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Deepfake voice attacks are here to put detection to the real-world test

Deepfake voice attacks are here to put detection to the real-world test
 

It’s put up or shut up time for biometric software companies and public researchers claiming they can detect deepfake voices.

Someone sent robocalls as part of disinformation tactic in the United States purporting to be President Joe Biden. It sounded like Biden telling people not to vote in a primary election, but it could have been AI. No one, not even vendors selling deepfake detection software, can agree.

Software maker ID R&D, a unit of Mitek, is stepping into the market, and responded to the previous big voice cloning scandal in the U.S., involving pop star Taylor Swift, with a video showing that its voice biometrics liveness code can differentiate real recordings from digital impersonation.

The electoral fraud attempt poses a different kind of challenge.

A Bloomberg article this week looked at what might have been the first deepfake audio dirty trick played on Biden. But no one knows if it was an actor or AI.

Citing two other detector makers, ElevenLabs and Clarity, Bloomberg could find no certainty.

ElevenLabs’ software found it unlikely that the misinformation attack was the result of biometric fraud. Not so, Clarity, which apparently found it 80 percent likely to be a deepfake.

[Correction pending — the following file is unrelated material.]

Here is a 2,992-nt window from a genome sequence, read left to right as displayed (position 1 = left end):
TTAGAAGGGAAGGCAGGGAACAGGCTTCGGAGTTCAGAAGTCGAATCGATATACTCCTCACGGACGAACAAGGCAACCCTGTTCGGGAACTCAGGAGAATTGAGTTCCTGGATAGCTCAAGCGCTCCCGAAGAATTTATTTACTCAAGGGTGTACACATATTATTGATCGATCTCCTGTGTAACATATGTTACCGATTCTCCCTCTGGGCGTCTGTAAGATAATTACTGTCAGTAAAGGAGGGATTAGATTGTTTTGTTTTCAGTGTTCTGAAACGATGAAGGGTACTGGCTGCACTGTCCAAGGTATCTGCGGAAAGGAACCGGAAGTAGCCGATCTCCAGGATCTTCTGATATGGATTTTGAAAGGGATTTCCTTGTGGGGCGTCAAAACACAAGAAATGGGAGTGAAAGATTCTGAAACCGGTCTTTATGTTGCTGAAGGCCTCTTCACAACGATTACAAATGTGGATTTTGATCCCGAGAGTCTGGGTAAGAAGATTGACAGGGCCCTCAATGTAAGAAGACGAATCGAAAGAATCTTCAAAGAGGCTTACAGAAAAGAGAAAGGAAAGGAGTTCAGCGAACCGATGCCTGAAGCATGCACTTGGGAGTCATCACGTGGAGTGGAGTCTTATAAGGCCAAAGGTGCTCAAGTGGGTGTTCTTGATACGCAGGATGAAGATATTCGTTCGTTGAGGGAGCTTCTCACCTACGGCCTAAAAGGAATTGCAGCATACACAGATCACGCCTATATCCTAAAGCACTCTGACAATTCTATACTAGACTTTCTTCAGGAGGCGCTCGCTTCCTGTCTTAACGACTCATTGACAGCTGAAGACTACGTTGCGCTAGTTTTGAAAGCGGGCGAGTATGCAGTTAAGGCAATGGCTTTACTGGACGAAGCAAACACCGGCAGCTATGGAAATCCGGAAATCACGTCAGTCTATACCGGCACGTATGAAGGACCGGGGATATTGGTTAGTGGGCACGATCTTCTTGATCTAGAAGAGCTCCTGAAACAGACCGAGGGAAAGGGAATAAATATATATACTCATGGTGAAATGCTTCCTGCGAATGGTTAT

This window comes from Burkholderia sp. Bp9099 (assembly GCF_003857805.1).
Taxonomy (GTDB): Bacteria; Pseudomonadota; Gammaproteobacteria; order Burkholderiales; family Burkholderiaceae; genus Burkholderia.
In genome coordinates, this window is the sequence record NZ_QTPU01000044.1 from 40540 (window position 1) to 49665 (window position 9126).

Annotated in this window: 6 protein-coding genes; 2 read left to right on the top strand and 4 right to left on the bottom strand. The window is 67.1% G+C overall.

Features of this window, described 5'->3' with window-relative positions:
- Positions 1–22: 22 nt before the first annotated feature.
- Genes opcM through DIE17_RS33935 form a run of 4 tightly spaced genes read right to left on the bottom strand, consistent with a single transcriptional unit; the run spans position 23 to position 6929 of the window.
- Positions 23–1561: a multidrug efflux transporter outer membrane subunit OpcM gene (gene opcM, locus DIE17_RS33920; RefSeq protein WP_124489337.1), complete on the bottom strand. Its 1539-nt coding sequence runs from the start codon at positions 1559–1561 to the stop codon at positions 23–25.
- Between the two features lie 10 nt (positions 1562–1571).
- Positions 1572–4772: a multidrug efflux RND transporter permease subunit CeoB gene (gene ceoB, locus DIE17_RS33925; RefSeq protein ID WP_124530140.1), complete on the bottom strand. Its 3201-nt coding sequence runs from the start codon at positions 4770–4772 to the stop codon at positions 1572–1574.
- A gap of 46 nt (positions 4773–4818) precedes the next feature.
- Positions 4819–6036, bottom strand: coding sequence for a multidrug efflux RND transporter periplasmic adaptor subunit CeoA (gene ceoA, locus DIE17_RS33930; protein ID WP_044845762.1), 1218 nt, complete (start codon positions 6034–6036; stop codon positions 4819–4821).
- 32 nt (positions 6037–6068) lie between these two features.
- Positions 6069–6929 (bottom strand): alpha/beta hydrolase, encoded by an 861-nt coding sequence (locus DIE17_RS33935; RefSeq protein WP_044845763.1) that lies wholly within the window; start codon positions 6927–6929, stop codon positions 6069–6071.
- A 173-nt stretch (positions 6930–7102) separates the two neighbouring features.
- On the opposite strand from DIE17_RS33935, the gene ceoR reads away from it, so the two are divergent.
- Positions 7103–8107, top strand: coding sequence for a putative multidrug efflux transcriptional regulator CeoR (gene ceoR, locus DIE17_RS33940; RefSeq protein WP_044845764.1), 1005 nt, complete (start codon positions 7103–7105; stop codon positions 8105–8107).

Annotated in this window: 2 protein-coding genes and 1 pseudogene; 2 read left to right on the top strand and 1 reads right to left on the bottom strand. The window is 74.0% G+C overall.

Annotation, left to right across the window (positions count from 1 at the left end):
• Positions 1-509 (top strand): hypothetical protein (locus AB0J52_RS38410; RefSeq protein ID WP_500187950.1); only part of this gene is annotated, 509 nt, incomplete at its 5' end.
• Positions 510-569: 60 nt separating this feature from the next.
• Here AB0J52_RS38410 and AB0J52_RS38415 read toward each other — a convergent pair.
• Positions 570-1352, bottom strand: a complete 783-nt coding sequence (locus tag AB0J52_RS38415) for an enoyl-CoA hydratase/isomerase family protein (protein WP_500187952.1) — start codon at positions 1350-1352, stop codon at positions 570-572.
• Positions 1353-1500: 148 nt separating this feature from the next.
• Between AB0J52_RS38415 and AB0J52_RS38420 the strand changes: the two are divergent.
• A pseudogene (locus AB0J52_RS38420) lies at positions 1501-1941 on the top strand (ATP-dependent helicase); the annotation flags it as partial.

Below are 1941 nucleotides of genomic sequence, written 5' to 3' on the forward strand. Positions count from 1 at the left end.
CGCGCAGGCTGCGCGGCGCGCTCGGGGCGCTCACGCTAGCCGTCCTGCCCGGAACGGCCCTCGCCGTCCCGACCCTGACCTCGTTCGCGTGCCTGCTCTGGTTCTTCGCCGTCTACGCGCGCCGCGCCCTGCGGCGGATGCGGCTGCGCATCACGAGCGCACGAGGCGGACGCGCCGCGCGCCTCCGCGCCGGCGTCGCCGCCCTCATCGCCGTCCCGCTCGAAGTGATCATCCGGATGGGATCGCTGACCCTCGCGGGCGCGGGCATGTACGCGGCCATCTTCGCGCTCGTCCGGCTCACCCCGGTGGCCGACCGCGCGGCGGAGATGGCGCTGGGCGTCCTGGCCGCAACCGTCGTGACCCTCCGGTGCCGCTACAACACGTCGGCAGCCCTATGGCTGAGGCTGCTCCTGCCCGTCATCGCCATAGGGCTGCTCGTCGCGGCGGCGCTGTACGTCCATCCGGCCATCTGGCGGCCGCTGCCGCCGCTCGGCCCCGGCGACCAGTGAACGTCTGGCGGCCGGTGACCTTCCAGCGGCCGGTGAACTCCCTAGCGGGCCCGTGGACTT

(ElevenLabs, which focuses on creating voices, became a unicorn. The company raised an $80 million series B this month, executives said the company is valued at more than $1 billion, according to Crunchbase.)

As is often the case, some hope springs from research, and in this case, it’s qualified.

A team of students and alums from University of California – Berkeley say that they have developed a method of detection that function with as little as no errors.

Of course, that’s in a lab setting and the research team feels the method will require “proper context,” to be understood.

The team gave a deep-learning model raw audio to process and extract multi-dimensional representations. The model uses these so-called embeddings to parse real from fake.

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